concern manipulated the The Help-Wanted Index corporate loans, "it seems

price of shares being offered measures the volume of clearly to be in the interest to the public.

classified of the Tennessee economy as

advertising in The firm, Financial In- Memphis' two major news. a whole to eliminate the

vestments Corp., made short papers. It is considered a statutory limit."

sales a week or so before the "coincident" indicator of Tennessee one of but

effective dates of registra- general business. A gain in three states (the others are Arkansas and Montana) tions covering public offer. the index, claims the Confer.

ence Board, often precedes a having a 10 per cent ceiling ings of the same stocks, the SEC said.

decline in the unemployment on interest rates that can be

This, the charged for business loans.

government State bankers, who must

agency continued, "caused

the market prices of those purchase funds in the nationstocks to fall and hence de

TREND OF STAPLE PRICES al money market at rates ex

NEW YORK, Jure 11-AP)-The As pressed the prices at which sociated Press welanted wholesale price ceeding the state lending

the shares covered by the 12.8. limit, are leading a vigorous registation statements were her the mono 90.5 or 6902

Previous Dov 349.37, Week Ago 345.71, effort aimed at getting legis- sold to the public.".

w71 1973 1972 197

Hich. lative relief from the ceiling.

274.75 351.71 22. A short sale is the sale of Love

21.53

h MS

mns average equals 100. Paul R. Lowry, director of Memphis State's business bureau, said was his opinion that the conditions of today with prime above 11 per cent are a much greater threat to the state's economy that the money crunch of 1968-69.

"National economic indicators suggest that the prime interest rate will remain above 10 per cent for a long period of time," says Lowry. "If this happens, Tennessee commercial banks will not be able to provide financial services required by Tenenessee business firms without some relief from the 10 per cent limitation on loans."

Lowry said the restriction

rate.

of

19

Editorial)

CHATTANOOGA NEWS-FREE PRESS

OY VCDONALD
FRANK MCDONALD

LEE ANDERSO
Pablisher
President

Editor
Pablished Weekday Afternoons and Sunday Mornings

THURSDAY, MAY 30, 1974

It's Your Welfare That's Involved

These are some things nobody of Tennessee's senators and reprewants: Jobs lost, industrial activity sentatives in the dire need, to justify and aspansion stagnating, the pro a call by the governor of a special vision of goods and services cur. session of the Tennessee General Aslaised, consumer loans unavailable, sembly for the purpose of passing a a gederal chaos in our economy as we law removing the 10 per cent limit. slip backward.

While we favor the intended reBut all of these things, and more, sult, we do not think legislative accould come if there is not relief from tion of this kind can change the Conthe Tennessee Constitution's limit stitution. The next step of propo of 10 per cent on interest rates, while nents, therefore, would be a move to much higher rates are being offered take the new law in a test case to the elsewhere throughout the country. Tennessee Supreme Court. There it

Most of us do not like high interest would be contended that the intent rates but they are better than a of the framers of the 1870 Constitulack of available money.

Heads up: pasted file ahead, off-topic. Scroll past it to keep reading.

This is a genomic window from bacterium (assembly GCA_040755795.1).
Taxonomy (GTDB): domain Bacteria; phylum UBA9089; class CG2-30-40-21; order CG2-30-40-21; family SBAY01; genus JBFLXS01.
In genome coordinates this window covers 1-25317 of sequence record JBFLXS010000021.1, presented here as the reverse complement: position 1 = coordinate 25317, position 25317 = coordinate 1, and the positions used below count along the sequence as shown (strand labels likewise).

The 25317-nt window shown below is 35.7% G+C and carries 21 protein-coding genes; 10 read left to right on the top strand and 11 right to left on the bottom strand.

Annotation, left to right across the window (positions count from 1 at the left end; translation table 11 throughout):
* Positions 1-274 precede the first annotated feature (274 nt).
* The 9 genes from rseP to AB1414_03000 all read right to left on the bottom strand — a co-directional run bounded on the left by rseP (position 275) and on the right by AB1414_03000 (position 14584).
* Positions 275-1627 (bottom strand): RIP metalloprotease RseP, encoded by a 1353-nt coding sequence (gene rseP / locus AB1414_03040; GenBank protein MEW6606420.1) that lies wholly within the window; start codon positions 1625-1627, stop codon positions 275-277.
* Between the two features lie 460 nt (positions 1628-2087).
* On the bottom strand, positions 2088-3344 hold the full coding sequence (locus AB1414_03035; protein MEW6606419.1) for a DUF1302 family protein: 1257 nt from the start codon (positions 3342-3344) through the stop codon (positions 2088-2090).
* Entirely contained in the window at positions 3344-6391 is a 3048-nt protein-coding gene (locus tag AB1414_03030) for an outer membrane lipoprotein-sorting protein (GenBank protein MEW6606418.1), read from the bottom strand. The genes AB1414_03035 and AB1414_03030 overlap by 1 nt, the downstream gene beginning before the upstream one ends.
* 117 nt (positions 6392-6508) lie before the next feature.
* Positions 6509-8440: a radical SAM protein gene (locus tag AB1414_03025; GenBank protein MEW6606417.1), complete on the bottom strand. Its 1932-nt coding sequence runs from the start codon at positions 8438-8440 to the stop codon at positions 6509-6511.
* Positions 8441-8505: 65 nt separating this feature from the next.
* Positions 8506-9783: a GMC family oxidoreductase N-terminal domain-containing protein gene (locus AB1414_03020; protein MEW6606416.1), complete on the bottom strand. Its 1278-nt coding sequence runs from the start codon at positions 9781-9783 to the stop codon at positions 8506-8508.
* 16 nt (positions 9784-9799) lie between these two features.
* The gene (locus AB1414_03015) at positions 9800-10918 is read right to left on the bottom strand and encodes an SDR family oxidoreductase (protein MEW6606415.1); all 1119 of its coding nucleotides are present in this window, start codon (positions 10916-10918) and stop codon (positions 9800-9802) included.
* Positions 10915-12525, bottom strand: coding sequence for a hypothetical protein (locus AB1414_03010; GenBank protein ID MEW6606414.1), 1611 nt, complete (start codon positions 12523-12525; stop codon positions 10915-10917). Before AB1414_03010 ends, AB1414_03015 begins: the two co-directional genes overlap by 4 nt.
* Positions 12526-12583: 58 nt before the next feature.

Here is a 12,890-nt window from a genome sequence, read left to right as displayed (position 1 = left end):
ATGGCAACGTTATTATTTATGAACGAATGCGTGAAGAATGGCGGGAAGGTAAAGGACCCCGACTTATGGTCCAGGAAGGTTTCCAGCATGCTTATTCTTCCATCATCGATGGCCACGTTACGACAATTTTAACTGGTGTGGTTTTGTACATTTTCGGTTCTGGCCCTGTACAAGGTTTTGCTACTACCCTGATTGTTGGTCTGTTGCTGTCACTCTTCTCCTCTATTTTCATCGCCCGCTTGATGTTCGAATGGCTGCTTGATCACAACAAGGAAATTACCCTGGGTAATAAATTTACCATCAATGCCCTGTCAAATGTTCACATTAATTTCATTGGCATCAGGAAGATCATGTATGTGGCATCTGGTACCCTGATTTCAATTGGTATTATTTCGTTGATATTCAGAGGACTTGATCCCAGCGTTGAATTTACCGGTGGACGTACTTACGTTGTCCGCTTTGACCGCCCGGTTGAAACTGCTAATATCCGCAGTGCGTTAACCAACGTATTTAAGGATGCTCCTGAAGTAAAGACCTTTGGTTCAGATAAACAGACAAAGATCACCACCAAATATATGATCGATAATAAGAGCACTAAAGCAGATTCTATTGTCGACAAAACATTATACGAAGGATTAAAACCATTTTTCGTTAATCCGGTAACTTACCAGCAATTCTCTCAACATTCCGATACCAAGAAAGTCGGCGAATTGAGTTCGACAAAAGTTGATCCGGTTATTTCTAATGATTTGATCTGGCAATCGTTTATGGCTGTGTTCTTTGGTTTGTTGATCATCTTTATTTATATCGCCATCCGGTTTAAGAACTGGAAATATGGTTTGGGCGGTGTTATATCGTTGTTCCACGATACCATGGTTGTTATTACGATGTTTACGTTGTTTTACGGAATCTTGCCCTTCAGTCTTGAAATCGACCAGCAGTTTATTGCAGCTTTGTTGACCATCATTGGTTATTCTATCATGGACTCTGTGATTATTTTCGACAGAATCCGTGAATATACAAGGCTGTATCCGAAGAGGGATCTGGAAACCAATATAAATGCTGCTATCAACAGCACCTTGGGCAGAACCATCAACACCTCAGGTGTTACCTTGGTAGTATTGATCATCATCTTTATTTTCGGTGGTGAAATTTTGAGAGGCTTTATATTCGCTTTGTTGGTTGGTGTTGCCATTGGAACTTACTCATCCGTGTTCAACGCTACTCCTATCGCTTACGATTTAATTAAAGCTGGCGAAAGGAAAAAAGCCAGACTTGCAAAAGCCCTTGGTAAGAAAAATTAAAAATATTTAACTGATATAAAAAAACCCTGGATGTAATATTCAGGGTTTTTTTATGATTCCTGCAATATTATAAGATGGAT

tion did not include corporate . fiInterest, after all, is simply the pance (as is probable) and that willwages that money can earn for the ing corporations may voluntarily di'work it does. Just as workers seek vest themselves of the protection of the best pay they can get, so money the 10 per cent limit and accept loans goes where the interest is highest. at higher rates at their own discre. If Tennessee has lower interest tion. rates than other states, then money Again, we favor that result but not leaves Tennessee and goes else- the method. It would be up to the where, creating economic degenera- court to decide. lion here that would be harmful to That the need is great, however, all of us.

should not be in doubt. Tennessee is The obvious solution, therefore, is one of only three states with such a to remove the Tennessee constitu- low limit as 10 per cent. The others tional limit on interest rates com- are Arkansas and Montana, neither pietely, and let them set themselves so highly industrialized as Tennesin the free market, by dealing be- see and thus without Tennessee's tween willing lenders and willing needs. Four states have 12 per cent borrowers.

limits. two 15 per cent, three 18 per Unfortunately, that isn't easy to cent. one 21 per cent, 37 no limit. do.

No one should get the idea that ac. Tennessee's Constitution written tion to raise the interest rate ceiling in 1870 provided the top limit of 10 per is "for the bankers." We are not pricent an interest rates. The idea was

marily concerned about the bankto protect the people from usurers. ers' welfare but we are deeply conIt seems probable that the Constitu- cerned about the welfare of Tennestion's authors were not thinking seans who need business to be able to about corporate business needs be- borrow the money to buy the supcause there simply were few corpo plies and maintain and expand the rations then and conditions in 1870 plants that provide jobs and meet did not indicate the problems of payrolls and provide us with goods today.

and services. li enough sentiment to amend the Interest rate limits should be eliConstitution could be generated. the minated as quickly as possible in the process would take until 1976 to com- proper way and left to compete, up plete. That's too long to wait.

and down on the free inarket in the So it has been proposed in at an ci- private enterprise iradition that Tert be made to interest a majority has built America.